Tuesday, July 3, 2018

Won't You Be My Neighbor? is the greatest movie of all time

Want a good cathartic cry? Jesus is there a movie for you, Won't You Be My Neighbor?. Collectively, this is what we need right now. A message of radical kindness. Good god you are going to cry. More than once. Tearing up now actually. Yep. That's happening. Greatest movie of all time... Oh, and fuck Fox News.

Rotten Tomato Consensus: Won't You Be My Neighbor? takes a fittingly patient and honest look at the life and legacy of a television pioneer whose work has enriched generations.

Pros: This film is truly inspired and inspiring. Does a great job of tightly getting at what the saintly Fred Rogers was all about. We get to know him in a way that makes us care more for the man and, personally, inspires me to do better.

Cons: We find out he was a registered Republican which I am not sure I believe. I couldn't see him voting for Nixon (who supported cutting funding for PBS and the Vietnam War) or Reagan (recall a lot of episodes regarding King Friday's pursuit of an arms race during my childhood) and see Trump as the antithesis of everything Mister Rogers believes in. This is exactly the type of thinking that he makes want to reevaluate though... But I am more comfortable thinking of him as a swing voter. Fiscally conservative. Obviously socially liberal.

Gist here is that filmmaker Morgan Neville explores the legacy and life of beloved children's TV show host Fred Rogers, host of Mister Rogers' Neighborhood. It goes into detail about his personal philosophies and how they shaped his show and the way he dealt with children. Mister Rogers is truly what he appeared to be and this movie does a great job of illustrating this. And it has truly inspired me to do more. I am what you would call a kind person who really gives a shit. This movie makes me want to be better. Care more. Be kinder. The film fantastically details the man' limitless compassion which is totally contagious. Great documentary and Mister Rogers obviously wins the movie.

Some of the stuff that stood out. First, can't ignore that time that Rogers, in response to proposed budget cuts, went to the United States Senate Subcommittee on Communications on behalf of PBS and talked about the need for the educational television that PBS provides. Talking to the chairman, Senator John O. Pastore, Rogers stressed that his show helped kids deal with their emotions positively which ultimately makes them well-adjusted adults as opposed to the more violent messages of some other shows. To illustrate his point he doesn't read his prepared statement, saying that he trusts that the chairman will read it, and instead recites lyrics to one of the songs from his show that is typical of one of his programs. Those lyrics were "What do you do with the mad that you feel? When you feel so mad you could bite... I can stop when I want to. Can stop when I wish. Can stop, stop, stop anytime... And know there’s something deep inside that helps us become what we can. For a girl can be someday a lady, and a boy can be someday a man." Pastore, who was sort of being an asshole up to that point, was really moved, saying "I think it's wonderful. Looks like you just earned the $20 million." It was extremely impressive and should be required viewing.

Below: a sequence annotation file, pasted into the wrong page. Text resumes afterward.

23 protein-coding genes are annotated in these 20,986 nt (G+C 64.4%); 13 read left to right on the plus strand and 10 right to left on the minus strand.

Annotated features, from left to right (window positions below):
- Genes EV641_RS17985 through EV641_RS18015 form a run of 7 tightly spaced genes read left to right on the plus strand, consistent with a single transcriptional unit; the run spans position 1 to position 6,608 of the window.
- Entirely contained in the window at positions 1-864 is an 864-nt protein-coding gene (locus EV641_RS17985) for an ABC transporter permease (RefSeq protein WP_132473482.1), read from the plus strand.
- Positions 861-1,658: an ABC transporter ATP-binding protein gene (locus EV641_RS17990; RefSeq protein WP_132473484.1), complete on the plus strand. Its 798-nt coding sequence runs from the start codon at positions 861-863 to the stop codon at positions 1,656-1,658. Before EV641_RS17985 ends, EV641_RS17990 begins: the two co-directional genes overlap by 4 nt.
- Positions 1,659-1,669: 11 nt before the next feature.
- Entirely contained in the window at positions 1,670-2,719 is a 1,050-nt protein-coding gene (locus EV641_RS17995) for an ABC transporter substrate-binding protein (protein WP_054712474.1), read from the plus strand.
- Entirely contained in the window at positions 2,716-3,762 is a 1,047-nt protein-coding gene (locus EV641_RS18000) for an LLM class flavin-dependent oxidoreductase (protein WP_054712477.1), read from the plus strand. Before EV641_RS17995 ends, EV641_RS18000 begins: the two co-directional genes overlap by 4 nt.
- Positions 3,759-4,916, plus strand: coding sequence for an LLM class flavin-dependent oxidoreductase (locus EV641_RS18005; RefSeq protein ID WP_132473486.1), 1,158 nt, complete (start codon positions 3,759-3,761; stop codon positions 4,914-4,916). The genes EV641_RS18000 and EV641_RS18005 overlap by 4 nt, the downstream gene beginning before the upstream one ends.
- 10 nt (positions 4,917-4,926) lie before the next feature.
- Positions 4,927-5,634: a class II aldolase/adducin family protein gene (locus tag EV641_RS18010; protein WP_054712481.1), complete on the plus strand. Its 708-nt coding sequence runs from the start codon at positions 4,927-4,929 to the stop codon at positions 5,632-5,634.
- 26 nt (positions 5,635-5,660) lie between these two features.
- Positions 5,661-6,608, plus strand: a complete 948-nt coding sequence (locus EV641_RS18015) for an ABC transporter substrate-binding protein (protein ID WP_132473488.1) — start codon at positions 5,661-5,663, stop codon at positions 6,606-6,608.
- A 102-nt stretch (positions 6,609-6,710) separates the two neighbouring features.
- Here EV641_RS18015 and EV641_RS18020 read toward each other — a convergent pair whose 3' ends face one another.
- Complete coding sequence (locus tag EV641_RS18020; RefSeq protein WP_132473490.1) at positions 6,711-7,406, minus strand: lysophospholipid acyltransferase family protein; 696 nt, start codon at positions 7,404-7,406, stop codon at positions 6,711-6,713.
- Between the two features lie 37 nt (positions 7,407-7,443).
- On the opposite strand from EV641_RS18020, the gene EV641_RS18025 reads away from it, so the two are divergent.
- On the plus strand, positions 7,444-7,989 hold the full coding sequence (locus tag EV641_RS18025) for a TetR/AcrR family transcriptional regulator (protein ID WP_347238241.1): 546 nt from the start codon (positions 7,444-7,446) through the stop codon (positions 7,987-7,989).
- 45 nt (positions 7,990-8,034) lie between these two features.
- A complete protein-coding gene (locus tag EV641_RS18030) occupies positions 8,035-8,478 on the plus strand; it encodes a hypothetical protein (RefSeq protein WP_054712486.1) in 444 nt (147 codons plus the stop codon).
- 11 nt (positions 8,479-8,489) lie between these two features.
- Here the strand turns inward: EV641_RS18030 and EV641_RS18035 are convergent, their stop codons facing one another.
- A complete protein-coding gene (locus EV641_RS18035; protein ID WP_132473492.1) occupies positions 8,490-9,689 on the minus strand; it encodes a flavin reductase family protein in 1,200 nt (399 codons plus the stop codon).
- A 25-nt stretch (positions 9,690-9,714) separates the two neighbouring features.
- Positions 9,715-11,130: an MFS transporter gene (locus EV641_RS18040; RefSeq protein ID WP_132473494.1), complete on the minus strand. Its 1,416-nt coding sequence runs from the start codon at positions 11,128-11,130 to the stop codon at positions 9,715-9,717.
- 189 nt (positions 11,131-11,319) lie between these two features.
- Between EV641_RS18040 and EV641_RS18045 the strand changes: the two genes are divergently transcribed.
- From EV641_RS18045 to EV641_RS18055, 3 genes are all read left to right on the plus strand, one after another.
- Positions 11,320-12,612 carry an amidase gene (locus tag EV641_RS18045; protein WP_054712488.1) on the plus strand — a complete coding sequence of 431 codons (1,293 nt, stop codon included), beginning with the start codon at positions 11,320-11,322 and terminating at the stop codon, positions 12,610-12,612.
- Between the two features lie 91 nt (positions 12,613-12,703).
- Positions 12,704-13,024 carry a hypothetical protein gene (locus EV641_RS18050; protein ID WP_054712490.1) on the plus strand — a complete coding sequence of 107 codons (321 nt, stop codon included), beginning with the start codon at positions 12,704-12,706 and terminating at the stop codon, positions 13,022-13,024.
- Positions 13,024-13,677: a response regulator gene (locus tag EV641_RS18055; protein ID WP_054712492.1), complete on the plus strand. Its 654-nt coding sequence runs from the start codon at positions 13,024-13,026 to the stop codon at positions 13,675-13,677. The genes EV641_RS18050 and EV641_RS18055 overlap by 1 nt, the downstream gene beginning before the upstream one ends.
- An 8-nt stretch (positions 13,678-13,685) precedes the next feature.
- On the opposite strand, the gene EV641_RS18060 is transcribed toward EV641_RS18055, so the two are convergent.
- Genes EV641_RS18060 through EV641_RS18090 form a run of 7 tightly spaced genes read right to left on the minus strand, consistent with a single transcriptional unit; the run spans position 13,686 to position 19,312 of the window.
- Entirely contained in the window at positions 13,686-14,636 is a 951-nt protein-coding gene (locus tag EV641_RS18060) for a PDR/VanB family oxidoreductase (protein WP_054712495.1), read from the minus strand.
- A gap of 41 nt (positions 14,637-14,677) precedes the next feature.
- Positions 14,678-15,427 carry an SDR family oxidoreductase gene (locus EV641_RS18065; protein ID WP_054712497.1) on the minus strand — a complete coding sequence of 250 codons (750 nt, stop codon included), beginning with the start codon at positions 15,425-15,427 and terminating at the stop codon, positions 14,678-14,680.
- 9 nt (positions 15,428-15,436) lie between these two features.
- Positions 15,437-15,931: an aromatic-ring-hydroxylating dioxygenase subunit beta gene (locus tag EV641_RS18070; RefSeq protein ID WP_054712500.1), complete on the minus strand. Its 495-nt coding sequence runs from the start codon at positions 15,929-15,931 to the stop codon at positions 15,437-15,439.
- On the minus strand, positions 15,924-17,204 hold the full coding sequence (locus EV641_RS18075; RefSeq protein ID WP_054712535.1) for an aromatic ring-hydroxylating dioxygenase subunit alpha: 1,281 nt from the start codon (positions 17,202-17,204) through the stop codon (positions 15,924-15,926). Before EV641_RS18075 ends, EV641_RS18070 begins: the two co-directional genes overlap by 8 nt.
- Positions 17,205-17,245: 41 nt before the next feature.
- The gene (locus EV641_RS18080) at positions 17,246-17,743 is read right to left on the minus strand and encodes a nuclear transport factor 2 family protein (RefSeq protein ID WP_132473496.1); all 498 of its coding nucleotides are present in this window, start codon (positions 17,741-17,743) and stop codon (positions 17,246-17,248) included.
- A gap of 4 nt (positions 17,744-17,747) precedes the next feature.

Something I wasn't exactly crazy about was that he urged actor Francois Clemmons, who played officer Clemmons and is homosexual, to stay in the closet and forbade him from frequenting gay bars. He thought this was more or less career suicide for Clemmons and saw it as potentially something that could tank the show. This was a black guy who, Christlike, Rogers shared a foot bath with on the show when black people and while people couldn't shit in the same can, and Rogers encouraged him to get married, which ended in obvious disaster. This all went down around 1970. Not exactly the most noble thing he ever did, convincing a guy who later became a surrogate son to ruin a woman's life, at least for a short time, by marrying her even though you're gay. That's not you just the way you are, if you know what I mean. One of many examples of a hero from a different time that did something that was pretty messed up. But Rogers eventually came around on the issue, and way before the general public, encouraging Clemmons to commit to a longterm relationship. And thank fuck. Of course he recognizes a mistake and completely corrects it.

The final section of the movie, the one where everyone in the theater was audibly sobbing, was the bit about Jeff Erlanger. Oh, man. This kid. Ten-years-old. Wheelchair. Diminutive. Undergoing a life-threatening surgery that may kill him. Family asks him if he wants to do something special because this is going to be tough on the little guy. Meet Mister Rogers. So Rogers meets him. They hit it off. Chill several times. Eventually Rogers invites him onto the show. This is 1981. Erlanger shows Rogers how his wheelchair works and why he was in it. They segue into what they do to cheer themselves up when they are sad. Oh god. End up singing a song together. "It's You I Like." And I'm sobbing. And they talk about what Mister Rogers used to do when he was feeling blue--make up stories, read, play--and how we all have to figure out what cheers each of us up in our own way.  And Jeff asks him it helped. It did. Then Rogers says, "I'm not feeling blue right now though!" and he laughs. And Jeff says, "me neither." And it is just so touching. The movie ends with Rogers being greeted by Erlanger when he is inducted into the TV Hall of Fame back in 1999. Try to make it through that dry eyed. Check it out.

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